SMEI's Mission

Coriolis with SMEI

Missing Image: SMEI on Coriolis

This artist's conception shows the fields of the view of the 3 SMEI cameras that are attached to the Coriolis spacecraft. The WindSat instrument, the array on top of Coriolis, is also shown.

The Solar Mass Ejection Imager (SMEI) viewed nearly the whole sky in visible light to a high photometric accuracy. When the appropriate background contributions are subtracted, SMEI provides Thomson-scattering data that are directly related to the solar wind density flowing outward from the Sun. SMEI launched on January 6th, 2003 into an Earth-terminator, Sun synchronous, 840 km polar orbit. It provides an effective means for tracking interplanetary disturbances, following them well past the sky coverage of near-Sun coronagraph observations, out to beyond Earth and typically out to ~3 AU. SMEI was deactivated on September 28th, 2011.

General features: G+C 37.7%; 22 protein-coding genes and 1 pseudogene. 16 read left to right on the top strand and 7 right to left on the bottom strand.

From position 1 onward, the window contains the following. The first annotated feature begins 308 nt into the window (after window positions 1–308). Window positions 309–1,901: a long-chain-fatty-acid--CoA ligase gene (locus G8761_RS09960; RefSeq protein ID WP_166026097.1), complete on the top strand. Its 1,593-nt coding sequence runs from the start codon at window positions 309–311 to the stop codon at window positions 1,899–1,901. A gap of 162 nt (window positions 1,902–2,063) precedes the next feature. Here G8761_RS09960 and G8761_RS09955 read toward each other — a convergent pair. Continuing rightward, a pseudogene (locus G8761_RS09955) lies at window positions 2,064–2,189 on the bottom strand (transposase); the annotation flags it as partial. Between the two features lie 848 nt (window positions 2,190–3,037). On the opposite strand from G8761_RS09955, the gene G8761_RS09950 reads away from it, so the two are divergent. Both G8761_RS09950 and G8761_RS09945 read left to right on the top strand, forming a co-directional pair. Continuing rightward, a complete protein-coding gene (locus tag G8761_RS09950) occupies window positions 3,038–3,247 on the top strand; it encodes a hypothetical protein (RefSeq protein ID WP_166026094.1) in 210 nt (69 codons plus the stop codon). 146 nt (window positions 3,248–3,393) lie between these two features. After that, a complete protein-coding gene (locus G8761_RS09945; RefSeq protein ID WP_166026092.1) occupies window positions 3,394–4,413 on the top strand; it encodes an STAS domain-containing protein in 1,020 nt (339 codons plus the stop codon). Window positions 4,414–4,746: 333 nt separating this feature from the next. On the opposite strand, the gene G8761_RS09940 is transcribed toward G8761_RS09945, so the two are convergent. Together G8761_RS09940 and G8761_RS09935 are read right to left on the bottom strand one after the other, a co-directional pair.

SMEI data allow the 3D tomographic reconstruction of coronal mass ejections (CMEs) and other heliospheric structures such as corotating interaction regions (CIRs) as they move outward from the Sun, with a 102-minute cadence, at resolutions of 0.05 AU in height and 1o x 1o in latitude and longitude. These UCSD tomographic techniques currently incorporate a purely kinematic model that also includes the ground-based interplanetary scintillation (IPS) data provided by Solar Terrestrial Environment Laboratory (STELab), Nagoya University, Japan. The STELab velocity data are a particularly valuable input to this 3D reconstruction technique.

SMEI is a joint project of UCSD, Boston College, the University of Birmingham (UK), and the Air Force Research Laboratory. Prior to launch UCSD was responsible for the overall design and preliminary development of the instrument baffle, CCD selection and testing, the optics construction and calibration, and early development of SMEI analysis algorithms.